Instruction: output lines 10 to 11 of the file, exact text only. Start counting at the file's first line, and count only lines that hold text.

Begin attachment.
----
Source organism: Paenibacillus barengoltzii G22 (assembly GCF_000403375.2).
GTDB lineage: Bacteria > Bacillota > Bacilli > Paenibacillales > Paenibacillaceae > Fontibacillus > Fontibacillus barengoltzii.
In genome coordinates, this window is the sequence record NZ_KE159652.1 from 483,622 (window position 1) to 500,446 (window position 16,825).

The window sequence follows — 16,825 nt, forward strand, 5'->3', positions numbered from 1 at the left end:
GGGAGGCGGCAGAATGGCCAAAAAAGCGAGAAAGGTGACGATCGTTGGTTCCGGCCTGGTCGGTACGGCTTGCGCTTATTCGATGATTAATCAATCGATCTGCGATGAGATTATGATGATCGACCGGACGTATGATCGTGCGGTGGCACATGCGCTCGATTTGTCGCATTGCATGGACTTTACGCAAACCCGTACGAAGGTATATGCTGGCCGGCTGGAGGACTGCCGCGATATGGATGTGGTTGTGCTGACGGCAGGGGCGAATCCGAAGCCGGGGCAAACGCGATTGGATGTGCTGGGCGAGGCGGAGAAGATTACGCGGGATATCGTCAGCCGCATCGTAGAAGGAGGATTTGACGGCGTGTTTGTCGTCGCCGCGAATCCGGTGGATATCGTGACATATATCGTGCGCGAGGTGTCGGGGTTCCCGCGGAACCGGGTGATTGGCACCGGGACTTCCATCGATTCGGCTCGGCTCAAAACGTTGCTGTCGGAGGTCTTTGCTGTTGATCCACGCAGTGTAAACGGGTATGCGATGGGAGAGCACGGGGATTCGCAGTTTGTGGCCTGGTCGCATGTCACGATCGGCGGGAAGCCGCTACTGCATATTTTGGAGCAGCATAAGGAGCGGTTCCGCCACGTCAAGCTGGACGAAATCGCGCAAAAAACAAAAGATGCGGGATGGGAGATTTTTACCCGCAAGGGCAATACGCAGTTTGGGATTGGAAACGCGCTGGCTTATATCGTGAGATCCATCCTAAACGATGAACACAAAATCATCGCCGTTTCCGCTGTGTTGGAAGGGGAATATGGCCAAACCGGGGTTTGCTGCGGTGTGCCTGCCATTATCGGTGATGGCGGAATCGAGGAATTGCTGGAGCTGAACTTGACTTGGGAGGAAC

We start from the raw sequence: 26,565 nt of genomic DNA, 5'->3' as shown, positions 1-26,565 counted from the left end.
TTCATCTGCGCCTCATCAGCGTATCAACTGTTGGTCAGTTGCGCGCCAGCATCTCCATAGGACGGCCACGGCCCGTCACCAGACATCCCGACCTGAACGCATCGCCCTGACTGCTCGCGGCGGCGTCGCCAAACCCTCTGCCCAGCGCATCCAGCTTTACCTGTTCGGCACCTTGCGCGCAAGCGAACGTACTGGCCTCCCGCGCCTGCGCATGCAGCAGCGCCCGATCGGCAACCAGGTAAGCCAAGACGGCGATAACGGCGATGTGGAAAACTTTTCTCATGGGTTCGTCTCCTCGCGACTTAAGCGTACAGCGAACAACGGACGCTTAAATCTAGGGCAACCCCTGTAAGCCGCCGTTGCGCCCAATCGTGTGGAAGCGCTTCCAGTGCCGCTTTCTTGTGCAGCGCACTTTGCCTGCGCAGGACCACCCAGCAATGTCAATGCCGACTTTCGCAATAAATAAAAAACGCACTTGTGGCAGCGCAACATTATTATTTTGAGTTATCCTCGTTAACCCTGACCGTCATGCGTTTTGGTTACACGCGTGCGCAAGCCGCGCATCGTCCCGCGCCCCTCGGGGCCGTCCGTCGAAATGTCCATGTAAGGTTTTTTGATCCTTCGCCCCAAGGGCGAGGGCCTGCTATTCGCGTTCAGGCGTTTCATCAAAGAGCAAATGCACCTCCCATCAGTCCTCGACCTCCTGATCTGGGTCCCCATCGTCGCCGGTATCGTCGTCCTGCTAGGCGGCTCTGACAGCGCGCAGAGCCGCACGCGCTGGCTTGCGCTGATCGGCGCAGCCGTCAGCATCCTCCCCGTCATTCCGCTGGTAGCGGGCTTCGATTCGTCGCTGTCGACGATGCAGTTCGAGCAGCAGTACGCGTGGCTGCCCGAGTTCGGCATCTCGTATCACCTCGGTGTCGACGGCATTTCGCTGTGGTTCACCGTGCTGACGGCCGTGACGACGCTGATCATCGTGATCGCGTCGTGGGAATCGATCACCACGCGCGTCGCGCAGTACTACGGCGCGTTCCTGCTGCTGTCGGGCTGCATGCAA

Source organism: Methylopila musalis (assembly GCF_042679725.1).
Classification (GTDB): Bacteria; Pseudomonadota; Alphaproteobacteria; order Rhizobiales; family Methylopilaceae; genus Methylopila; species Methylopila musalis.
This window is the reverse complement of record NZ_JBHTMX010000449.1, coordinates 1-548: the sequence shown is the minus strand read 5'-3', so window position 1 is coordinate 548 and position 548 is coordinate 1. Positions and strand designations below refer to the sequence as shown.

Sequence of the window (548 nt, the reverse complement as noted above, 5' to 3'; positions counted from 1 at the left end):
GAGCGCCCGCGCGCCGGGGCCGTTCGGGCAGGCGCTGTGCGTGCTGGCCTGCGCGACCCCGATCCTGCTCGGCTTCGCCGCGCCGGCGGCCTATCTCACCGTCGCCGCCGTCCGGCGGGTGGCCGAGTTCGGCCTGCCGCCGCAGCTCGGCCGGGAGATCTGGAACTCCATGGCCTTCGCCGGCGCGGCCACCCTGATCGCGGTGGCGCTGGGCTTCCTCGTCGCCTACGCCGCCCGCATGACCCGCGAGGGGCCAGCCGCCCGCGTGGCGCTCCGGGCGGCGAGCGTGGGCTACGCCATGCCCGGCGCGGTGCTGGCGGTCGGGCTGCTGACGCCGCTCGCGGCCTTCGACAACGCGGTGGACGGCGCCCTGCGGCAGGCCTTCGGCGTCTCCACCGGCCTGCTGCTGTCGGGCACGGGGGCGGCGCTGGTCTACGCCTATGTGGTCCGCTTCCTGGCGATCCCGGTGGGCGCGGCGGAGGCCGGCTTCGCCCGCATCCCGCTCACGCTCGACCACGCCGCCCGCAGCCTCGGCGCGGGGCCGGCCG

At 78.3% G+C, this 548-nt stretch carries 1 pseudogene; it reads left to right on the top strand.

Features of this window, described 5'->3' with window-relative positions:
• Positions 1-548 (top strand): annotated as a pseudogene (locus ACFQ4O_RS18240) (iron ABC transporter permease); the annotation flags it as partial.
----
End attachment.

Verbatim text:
This window is the reverse complement of record NZ_JBHTMX010000449.1, coordinates 1-548: the sequence shown is the minus strand read 5'-3', so window position 1 is coordinate 548 and position 548 is coordinate 1. Positions and strand designations below refer to the sequence as shown.

Sequence of the window (548 nt, the reverse complement as noted above, 5' to 3'; positions counted from 1 at the left end):